THE current format of the Allianz Football League – or more specifically, the structure that hands a semi-final pass to the entire top half of Division One – has attracted its fair share of criticism in recent times.
Either the qualification bar is set too low; or it creates an unwanted extra week of activity to the detriment of clubs; or it doesn't adequately reward consistency, as would be the case if the cup were simply handed over after round seven to the top-placed team (take a bow, Dublin!).
Opponents could even proffer all three of these arguments as reason for change – and, as we all know, the GAA loves nothing better than a bit of auld tinkering with its occasionally beloved league.
Notwithstanding a personal aversion to format-hopping, our own preference would be for a return to the structure that applied as recently as 2011, when the top two in Division One advanced straight to the final.
In that scenario, last Sunday would still have been high on drama without quite the same bungee-jump oscillations.
Mayo, Kerry and ultimately Donegal would still have endured the same nerve-shredding relegation battle as their games hung in the balance late on.
But we wouldn't have witnessed the incredible resurrection of Mayo, who could yet win the league despite losing four of their seven regulation games.
Trailing by a solitary point to Cork with almost an hour elapsed, they were destined for the drop.
Fast-forward barely quarter-of-an-hour and ghoulish Division Two nightmares had been replaced by dreams of Croker glory – primarily because of Cillian O'Connor and his brace of sideline beauties.
It's worth clarifying that, even in the event of a narrow Donegal victory over the Dubs, Mayo would still have made the semis ... such an outcome would instead have consigned Kerry (instead of Donegal) to share Down's relegation fate.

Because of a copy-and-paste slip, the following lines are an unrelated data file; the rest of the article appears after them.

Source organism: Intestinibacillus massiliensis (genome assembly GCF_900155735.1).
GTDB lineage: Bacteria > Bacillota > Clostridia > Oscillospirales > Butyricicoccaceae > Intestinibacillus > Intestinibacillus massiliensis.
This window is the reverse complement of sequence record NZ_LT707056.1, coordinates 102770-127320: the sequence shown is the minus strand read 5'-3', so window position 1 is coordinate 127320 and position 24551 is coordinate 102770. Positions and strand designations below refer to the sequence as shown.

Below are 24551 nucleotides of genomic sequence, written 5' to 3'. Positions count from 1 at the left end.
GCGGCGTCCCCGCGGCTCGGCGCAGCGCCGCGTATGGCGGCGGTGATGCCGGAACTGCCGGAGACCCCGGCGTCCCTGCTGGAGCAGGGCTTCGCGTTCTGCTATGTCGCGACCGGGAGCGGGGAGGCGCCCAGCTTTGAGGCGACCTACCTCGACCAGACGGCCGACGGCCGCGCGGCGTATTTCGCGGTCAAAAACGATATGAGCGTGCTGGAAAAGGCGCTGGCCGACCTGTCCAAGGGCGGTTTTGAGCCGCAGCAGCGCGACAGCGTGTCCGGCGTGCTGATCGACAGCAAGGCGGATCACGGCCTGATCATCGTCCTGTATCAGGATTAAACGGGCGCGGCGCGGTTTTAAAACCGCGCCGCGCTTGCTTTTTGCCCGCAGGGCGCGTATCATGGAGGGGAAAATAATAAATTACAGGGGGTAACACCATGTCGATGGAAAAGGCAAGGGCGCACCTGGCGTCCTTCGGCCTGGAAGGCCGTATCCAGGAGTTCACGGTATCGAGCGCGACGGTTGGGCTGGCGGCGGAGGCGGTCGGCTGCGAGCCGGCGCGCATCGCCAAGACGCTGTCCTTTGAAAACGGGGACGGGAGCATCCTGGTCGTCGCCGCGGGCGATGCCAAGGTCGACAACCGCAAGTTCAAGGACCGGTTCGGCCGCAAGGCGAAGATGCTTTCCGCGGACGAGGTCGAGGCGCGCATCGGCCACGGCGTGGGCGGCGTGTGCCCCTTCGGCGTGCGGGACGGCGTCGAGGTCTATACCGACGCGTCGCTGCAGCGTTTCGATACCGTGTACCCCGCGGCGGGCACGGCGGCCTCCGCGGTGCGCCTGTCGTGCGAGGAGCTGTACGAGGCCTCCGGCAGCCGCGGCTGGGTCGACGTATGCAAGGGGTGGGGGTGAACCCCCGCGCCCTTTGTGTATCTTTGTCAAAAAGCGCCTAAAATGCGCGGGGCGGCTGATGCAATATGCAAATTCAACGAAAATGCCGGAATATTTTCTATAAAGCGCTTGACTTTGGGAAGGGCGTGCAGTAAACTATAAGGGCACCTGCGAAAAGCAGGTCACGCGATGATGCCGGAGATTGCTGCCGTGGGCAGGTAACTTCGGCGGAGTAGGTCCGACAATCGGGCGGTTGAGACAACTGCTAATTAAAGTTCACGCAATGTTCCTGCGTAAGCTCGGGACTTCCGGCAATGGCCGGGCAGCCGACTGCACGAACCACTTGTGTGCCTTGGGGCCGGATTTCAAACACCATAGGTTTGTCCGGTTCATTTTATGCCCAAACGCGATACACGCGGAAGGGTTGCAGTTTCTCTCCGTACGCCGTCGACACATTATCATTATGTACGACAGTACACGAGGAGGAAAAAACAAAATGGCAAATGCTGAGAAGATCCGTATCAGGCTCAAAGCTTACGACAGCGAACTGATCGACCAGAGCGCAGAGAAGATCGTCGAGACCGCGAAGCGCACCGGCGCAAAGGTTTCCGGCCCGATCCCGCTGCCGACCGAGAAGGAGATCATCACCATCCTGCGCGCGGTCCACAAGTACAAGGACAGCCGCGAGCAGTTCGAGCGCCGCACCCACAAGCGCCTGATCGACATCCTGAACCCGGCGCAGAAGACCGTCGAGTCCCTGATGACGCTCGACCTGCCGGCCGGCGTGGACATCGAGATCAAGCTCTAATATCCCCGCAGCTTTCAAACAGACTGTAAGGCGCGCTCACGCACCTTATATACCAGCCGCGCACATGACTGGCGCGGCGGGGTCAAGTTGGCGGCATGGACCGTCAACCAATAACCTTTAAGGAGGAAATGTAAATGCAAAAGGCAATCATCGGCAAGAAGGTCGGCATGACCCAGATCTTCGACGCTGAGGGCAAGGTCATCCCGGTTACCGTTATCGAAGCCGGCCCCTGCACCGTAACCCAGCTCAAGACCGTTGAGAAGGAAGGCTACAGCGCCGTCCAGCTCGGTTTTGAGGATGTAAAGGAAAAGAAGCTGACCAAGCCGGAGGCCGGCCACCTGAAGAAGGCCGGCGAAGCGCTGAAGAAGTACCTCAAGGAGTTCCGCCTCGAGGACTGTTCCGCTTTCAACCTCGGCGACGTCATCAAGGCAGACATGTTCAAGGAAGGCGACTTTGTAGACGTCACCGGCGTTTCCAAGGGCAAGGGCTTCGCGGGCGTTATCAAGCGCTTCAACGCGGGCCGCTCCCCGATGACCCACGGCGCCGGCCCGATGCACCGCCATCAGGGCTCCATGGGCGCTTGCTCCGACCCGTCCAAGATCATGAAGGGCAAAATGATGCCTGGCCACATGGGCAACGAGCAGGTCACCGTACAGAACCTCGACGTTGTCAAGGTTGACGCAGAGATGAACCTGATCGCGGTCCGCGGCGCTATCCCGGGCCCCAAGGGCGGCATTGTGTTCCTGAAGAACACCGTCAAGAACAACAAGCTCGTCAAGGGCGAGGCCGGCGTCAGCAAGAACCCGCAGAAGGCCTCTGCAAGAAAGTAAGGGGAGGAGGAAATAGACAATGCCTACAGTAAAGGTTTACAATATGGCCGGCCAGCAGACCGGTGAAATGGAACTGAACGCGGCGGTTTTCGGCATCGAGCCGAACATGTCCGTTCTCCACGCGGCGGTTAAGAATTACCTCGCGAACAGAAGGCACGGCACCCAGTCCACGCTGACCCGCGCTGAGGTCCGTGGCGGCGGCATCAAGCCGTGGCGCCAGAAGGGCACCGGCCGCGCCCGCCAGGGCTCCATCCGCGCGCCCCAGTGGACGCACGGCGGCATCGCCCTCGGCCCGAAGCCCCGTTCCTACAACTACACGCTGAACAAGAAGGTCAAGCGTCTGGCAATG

But consider the table if Dublin's Paul Mannion hadn't delivered at the death.
You would have had four teams locked on six points; one of them (Mayo) would have been semi-finalists and another (Kerry) would have been demoted.
Crazy or what?
Ultimately, and perhaps thankfully, the two teams finishing with the lowest number of points succumbed.
All that Jim McGuinness could complain about (by inference) was the refereeing decisions that allegedly cost Donegal and saw them become the first All-Ireland champions to suffer demotion since Kerry in 2001.
Afterwards, McGuinness was at pains to insist that relegation isn't the end of Donegal's world and that they "don't really like the league".
We'll take Jim at his word – partly because it is obvious they have not targeted league silverware, just as they didn't last spring (without any negative impact on September ambitions).
But? Well, we remain to be convinced that Donegal are necessarily any better equipped than all the other recent All-Ireland holders who have struggled in defence of Sam.
Twelve months ago, at the same Ballybofey venue, they needed a last-day victory to leapfrog relegation rivals Armagh ... and duly delivered despite trailing at half-time.
On Sunday, facing an already-qualified Dublin, they led by five points after 25 minutes and couldn't seal the deal.
This from a team whose forte has been to gradually wear opponents down, then definitively break them in the second half.
Donegal's total focus may be on the bigger summer picture but we don't quite buy the notion that they're blasé about the minor detail of spring recession.
They will be a different beast against Tyrone on May 26. Making it all the way back to September 22 will be the hard part.